Wellington, May 29, 2018
Choosing a real estate agent is a bit like finding a business partner.
You need to be able to trust them with your life – or at least your largest financial asset – and that means going on more than just gut feel that they will be able to do a good job.
When you are selling a property, the agent is working for you.
They will not be paid for their work unless they successfully sell your property and receive the commission that you have agreed in the agency agreement.
In other words, it is in their best interests to do a good job.
Some agents work in partnership with another licensee or a team of other agents.
Defining working relationship
Before you sign the agreement, check whether the agent who has listed your property will be the one you will work with or whether a member of their team will be your point of contact.
Either way, your working relationship with them is defined by the agency agreement that you and the agent signed at the start of this process.
An agency agreement is a legal contract that sets out, for example, how the agent or agency will market and sell your property, what commission is expected to be paid and for how long you are contracting them.
By signing it, the agent is agreeing to act in your best interest.
They cannot, unless required to by law, do anything that you do not want them to do, and they have to keep you up-to-date and informed about all the relevant matters relating to the sale of your property.
So, if the agent decides that your property is best served by a series of open homes held on Thursday nights, they need to explain to you why this is the case.
Open Homes Timings
If, in the course of holding these open homes, they discover that no one wants to visit properties at that time of night, they need to discuss this with you and seek your approval for a new course of action.
If you are not happy with your agent’s performance to date, it is best to sit down and have a chat with them.
Outline your concerns and ask them to explain how they can deal with them.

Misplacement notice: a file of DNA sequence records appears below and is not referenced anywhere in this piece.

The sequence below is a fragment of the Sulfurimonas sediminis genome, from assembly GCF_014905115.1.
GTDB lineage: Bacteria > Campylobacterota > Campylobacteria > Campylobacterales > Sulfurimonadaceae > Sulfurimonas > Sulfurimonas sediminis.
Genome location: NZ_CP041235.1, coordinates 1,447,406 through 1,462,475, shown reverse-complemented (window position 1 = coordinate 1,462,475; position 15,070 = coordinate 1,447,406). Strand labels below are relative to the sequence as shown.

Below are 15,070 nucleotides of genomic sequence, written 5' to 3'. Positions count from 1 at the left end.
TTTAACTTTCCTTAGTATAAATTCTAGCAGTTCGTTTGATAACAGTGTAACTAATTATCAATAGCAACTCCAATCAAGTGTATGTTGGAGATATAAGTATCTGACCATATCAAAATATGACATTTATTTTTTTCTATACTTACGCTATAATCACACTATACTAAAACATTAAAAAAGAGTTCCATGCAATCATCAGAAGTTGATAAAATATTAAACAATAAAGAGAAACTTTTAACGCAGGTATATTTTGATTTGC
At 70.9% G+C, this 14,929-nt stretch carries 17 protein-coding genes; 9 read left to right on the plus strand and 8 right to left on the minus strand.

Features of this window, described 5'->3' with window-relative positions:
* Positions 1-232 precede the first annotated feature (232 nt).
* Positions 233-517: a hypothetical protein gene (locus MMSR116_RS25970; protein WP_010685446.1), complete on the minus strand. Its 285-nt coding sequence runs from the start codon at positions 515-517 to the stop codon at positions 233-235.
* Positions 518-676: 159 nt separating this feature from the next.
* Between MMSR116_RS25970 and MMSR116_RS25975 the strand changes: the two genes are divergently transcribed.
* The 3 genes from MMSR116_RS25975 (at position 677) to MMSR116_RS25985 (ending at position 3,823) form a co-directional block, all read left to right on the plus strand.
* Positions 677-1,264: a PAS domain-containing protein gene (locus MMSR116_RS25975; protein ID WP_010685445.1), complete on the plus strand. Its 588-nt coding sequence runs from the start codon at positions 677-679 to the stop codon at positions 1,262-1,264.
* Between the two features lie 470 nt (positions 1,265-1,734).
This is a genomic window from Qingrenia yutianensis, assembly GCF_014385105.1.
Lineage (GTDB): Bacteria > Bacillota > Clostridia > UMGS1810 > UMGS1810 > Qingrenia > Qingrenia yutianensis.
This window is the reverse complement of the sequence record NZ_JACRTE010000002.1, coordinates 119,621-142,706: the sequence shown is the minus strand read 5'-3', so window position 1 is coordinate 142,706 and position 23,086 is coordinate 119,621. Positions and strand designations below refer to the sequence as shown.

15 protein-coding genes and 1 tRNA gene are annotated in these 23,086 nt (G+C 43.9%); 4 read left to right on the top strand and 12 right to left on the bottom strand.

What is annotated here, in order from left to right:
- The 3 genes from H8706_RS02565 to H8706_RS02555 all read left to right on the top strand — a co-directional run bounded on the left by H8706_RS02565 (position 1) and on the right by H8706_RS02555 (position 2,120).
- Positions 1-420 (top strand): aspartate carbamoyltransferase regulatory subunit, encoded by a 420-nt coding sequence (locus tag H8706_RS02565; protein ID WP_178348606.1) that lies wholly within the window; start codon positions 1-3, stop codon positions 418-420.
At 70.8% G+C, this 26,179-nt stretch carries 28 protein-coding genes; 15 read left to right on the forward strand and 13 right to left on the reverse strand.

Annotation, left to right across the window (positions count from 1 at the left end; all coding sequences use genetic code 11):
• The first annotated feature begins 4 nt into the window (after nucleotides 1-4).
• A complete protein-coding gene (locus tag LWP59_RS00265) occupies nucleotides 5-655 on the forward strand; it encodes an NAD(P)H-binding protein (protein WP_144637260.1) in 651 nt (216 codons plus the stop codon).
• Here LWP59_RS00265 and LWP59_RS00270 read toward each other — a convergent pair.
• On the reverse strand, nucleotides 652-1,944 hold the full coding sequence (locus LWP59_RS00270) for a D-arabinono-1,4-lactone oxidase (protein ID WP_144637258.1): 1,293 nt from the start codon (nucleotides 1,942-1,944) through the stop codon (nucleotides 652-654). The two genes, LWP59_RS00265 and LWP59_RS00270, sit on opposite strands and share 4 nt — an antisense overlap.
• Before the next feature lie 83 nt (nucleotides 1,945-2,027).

It is far better to endure 10 minutes of potential awkwardness than years of disappointment.
If you are uncomfortable having this conversation directly, I suggest that you discuss your issues with the manager of the agency to which the agent belongs.
Agency agreements are usually between yourself and the agency, not the individual agent, so the manager may be able to assign a different agent from the agency to work with you.
If you are still unhappy after trying these avenues, your agency agreement will contain information on how you can cancel it. If you do decide that you want to cancel the agency agreement, we recommend that you get advice from your lawyer first.
The Legal course
If you have a sole agency agreement, you might not be able to cancel the agreement early unless the agency agrees.
Make sure that to get their agreement in writing.
Sole agency agreements give the agency the exclusive right to market and sell your property. If the agency has already done work that helps to sell the property (such as introducing a prospective buyer who subsequently goes on to purchase it), you may still have to pay them a commission.
Risk of double payment
Make sure you check with your new agency about the risk of paying two commissions.
If you have signed a sole agency agreement that is for a term of more than 90 days, we say that you or the agent can end the sole agency agreement after 90 days.
Again, this must be done in writing.
In some agreements, the sole agency agreement becomes a general agency agreement on cancellation. If this is the case, you will also need to cancel the general agency agreement if you do not wish to continue working with the agency.
Another option may be to withdraw your property from the market until the agency agreement term is up.
You can then list it again at a later date with a new agency.
However depending on the contractual terms with your first agency you may be responsible for certain costs.
If you do decide to list with a new agent, make sure to take care with choosing your agent the second time around.
For independent advice on buying or selling property, please visit www.settled.govt.nz
Kevin Lampen-Smith is Chief Executive of the Wellington based Real Estate Authority.
Pictures of Homes Supplied by REA.